“Between Professor Solis and Professor Marshall, they got me interested in research and got me started,” says Roberts, who, with Marshall’s support, received a Howard Hughes Medical Institute grant through ASU’s SOLUR (School of Life Sciences Undergraduate Research) program. “I am working with Professor Solis to build the luminometer, then I will work with Professor Marshall to further the yeast cell research.”
“Jordan exemplifies the opportunities that exist at ASU and New College,” says Marshall. “He is embedded in the knowledge-driven enterprise of ASU, and the research he is doing helps to hone his observational and critical thinking skills.”
The skills Roberts is developing could have far-ranging consequences.
“The end result of the project Jordan is working on is the construction of a research setup that will allow us to investigate a much larger variety of calcium signals,” says Solis, who Roberts describes as “the go-to guy.”
“We are seeking to introduce a new set of investigation techniques into the field,” adds Solis. “If we accomplish this, there could be a cascade effect, as the research will be available to other researchers. We thus hope to contribute to the more distant but important goal of understanding calcium responses; such knowledge and its applications are important in medical contexts, especially in relation with the activity of cardiac muscle.”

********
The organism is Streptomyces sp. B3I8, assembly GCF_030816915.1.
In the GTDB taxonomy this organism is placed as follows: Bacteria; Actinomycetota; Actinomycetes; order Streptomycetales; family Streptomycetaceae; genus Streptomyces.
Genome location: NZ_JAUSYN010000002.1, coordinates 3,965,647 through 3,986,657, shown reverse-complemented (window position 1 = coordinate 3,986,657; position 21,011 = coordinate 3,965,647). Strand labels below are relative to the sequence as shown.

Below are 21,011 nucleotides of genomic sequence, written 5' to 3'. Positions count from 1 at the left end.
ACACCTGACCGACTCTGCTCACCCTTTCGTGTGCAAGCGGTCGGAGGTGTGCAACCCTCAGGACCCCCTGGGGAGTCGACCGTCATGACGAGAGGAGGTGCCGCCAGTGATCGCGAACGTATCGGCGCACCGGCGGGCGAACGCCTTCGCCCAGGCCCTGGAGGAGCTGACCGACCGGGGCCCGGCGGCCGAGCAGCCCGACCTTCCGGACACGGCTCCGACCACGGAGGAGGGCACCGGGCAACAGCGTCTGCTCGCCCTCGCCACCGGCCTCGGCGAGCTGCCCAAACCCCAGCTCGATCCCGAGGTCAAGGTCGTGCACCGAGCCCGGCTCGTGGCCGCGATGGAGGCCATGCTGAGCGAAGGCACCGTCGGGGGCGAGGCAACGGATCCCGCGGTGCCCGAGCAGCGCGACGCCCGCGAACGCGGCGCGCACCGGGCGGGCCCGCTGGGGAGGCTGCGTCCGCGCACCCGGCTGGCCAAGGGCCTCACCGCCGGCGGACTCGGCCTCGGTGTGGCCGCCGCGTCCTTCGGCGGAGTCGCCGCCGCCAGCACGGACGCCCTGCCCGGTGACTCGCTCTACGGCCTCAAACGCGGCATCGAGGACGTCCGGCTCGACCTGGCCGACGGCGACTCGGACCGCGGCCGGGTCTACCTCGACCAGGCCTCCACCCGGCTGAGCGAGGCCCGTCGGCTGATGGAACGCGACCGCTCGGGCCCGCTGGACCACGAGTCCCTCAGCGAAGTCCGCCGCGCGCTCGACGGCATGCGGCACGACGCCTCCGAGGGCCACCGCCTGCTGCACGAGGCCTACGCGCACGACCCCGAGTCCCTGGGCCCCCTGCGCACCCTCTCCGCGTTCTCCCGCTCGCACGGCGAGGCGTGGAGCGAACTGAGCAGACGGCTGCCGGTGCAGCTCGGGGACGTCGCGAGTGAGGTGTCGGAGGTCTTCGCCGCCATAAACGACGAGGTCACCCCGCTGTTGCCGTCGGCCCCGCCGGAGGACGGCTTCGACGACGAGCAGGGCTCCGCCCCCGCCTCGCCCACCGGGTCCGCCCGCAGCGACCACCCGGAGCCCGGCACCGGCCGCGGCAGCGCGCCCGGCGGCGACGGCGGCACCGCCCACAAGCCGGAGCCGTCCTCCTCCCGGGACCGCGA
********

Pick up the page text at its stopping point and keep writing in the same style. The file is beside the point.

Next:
Roberts says an exciting aspect of his research is the fact little has been in the area of how different cells treat different ions, such as calcium.
“There just isn’t a lot out there to fall back on,” he says. “This isn’t duplicate research. It is meticulous, methodical, and it can be impactful.
“The heart relies on calcium to contract, to perform its regular motion, in and out. We suspect that the same protein pumps that move calcium in and out of cells in yeast are also present in human heart muscles.
“One day, our research will lead to better drugs for heart disease and a better understanding of overall heart physiology.”
There’s another consideration when it comes to the research, says Roberts.
“The research is rewarding because it ‘proves’ to me that all the stuff I’ve been trying so hard to learn is actually real and useful,” he says. “In addition to one day translating into better medical science, the research opportunities we have here show that normal college kids can make a difference, can do something amazing. You don’t have to be ‘lucky’ or ‘brilliant’ to help the cause of science along, you just have to be persistent, look for opportunities, and know who to ask for help.”